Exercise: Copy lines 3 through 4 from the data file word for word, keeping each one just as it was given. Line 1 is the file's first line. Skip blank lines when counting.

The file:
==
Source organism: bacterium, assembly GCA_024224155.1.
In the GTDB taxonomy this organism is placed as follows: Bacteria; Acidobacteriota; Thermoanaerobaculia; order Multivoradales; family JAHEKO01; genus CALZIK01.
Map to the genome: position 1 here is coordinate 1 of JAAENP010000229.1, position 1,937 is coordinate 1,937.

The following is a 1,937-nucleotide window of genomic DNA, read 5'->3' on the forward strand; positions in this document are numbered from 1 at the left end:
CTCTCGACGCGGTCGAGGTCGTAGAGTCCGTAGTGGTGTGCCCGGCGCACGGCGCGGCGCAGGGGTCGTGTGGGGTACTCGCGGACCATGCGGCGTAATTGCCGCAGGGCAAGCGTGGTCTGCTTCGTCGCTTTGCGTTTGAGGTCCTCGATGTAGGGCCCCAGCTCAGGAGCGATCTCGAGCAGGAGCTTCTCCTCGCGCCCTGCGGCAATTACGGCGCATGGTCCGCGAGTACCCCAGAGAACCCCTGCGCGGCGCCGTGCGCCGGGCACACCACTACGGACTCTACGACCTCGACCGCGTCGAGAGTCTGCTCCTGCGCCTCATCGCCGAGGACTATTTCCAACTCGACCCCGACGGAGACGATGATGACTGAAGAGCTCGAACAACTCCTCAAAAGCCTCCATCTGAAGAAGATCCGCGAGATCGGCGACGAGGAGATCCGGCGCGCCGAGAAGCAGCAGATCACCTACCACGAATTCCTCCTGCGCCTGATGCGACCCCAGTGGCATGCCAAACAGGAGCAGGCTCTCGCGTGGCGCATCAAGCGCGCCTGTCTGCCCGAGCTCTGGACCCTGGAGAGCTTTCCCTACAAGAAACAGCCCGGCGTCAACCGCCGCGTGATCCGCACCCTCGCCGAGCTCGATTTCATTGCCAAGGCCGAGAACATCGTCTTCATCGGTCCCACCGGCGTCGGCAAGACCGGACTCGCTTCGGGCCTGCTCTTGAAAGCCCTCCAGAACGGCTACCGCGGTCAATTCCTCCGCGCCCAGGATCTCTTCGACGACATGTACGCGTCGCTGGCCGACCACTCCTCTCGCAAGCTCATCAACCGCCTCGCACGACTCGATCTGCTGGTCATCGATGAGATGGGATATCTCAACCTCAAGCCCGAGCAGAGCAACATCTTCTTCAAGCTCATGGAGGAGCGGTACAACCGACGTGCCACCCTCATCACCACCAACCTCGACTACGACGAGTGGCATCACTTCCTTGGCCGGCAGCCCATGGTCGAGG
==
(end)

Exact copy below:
Map to the genome: position 1 here is coordinate 1 of JAAENP010000229.1, position 1,937 is coordinate 1,937.

The following is a 1,937-nucleotide window of genomic DNA, read 5'->3' on the forward strand; positions in this document are numbered from 1 at the left end: